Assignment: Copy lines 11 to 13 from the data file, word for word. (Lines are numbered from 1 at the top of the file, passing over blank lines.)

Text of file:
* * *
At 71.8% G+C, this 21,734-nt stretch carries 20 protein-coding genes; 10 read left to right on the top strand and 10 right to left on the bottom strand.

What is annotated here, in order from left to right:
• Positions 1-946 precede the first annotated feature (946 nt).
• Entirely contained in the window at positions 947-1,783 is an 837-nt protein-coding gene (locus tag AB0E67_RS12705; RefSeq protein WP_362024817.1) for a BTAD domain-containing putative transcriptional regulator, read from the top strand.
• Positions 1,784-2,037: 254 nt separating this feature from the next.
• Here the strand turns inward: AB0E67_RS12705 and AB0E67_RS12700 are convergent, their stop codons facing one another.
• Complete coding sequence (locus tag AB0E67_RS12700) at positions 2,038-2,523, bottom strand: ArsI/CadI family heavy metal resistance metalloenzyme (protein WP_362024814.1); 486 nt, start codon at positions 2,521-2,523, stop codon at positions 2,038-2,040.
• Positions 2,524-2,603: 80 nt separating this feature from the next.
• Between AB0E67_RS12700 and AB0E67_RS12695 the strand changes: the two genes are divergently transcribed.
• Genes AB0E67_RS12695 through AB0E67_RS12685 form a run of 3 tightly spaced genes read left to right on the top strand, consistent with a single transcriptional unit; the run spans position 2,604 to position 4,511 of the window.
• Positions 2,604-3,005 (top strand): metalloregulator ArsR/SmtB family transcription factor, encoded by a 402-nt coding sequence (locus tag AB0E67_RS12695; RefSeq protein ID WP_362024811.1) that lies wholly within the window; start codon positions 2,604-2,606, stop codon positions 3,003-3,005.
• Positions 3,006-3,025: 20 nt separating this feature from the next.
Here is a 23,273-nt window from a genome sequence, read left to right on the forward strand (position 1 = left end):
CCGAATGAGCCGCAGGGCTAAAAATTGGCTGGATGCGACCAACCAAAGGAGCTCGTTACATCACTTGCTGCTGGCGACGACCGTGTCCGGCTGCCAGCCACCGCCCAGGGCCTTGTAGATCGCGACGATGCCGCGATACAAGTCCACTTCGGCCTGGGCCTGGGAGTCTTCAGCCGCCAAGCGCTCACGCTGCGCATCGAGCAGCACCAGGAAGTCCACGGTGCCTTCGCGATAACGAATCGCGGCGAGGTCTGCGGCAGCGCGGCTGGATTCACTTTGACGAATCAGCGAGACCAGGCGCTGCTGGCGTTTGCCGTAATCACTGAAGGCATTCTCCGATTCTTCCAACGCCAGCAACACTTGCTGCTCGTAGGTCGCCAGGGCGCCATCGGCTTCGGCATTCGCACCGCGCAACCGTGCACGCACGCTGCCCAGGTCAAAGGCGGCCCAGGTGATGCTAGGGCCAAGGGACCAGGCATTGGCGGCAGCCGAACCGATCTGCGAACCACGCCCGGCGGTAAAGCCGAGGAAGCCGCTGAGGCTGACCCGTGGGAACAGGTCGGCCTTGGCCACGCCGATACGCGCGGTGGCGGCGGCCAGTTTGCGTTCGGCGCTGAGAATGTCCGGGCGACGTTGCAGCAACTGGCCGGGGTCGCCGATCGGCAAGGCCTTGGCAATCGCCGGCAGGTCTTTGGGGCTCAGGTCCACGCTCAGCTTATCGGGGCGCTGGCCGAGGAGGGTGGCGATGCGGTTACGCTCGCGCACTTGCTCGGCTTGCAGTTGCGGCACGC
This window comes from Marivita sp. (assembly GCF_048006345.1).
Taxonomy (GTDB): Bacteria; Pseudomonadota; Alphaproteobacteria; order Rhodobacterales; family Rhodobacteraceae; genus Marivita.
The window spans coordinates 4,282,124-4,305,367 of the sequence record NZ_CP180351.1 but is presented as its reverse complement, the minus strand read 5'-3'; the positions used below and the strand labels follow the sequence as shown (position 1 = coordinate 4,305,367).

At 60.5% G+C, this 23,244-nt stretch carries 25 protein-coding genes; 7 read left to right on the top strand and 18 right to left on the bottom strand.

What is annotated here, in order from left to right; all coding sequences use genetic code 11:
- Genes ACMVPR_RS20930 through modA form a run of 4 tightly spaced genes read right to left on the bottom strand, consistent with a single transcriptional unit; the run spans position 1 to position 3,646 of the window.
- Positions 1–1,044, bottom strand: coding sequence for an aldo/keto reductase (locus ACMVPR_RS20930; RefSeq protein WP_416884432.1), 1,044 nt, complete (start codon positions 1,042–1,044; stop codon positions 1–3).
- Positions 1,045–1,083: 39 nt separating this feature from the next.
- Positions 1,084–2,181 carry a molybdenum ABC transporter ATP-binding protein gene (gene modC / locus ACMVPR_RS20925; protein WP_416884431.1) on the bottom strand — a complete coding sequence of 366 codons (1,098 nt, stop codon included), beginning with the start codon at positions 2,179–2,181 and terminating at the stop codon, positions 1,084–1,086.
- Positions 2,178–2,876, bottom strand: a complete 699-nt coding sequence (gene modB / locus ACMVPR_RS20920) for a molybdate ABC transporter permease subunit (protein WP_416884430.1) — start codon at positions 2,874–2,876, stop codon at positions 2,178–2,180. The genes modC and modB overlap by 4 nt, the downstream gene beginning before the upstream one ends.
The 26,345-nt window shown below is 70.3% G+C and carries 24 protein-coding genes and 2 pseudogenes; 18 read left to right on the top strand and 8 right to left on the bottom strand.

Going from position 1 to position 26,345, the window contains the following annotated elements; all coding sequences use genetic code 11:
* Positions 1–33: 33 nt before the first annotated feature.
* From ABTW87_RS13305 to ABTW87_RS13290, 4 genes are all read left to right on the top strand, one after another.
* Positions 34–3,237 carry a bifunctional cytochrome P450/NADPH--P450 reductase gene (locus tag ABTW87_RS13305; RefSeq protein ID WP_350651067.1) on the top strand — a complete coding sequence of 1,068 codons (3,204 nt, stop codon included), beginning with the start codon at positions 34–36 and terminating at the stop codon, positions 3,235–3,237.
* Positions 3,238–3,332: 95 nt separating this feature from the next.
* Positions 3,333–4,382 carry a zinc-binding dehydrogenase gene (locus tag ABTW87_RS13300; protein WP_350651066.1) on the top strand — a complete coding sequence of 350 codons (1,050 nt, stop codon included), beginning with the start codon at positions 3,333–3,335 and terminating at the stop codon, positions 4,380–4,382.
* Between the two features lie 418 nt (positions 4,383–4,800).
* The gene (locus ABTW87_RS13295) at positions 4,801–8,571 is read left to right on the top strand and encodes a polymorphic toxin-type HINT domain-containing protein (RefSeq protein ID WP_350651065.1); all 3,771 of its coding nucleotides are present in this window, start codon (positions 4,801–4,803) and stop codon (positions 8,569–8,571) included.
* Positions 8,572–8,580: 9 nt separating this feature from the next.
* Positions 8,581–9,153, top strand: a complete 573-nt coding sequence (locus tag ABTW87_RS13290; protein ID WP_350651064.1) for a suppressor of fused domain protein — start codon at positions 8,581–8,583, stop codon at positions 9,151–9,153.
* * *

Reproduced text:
• Positions 2,604-3,005 (top strand): metalloregulator ArsR/SmtB family transcription factor, encoded by a 402-nt coding sequence (locus tag AB0E67_RS12695; RefSeq protein ID WP_362024811.1) that lies wholly within the window; start codon positions 2,604-2,606, stop codon positions 3,003-3,005.
• Positions 3,006-3,025: 20 nt separating this feature from the next.
Here is a 23,273-nt window from a genome sequence, read left to right on the forward strand (position 1 = left end):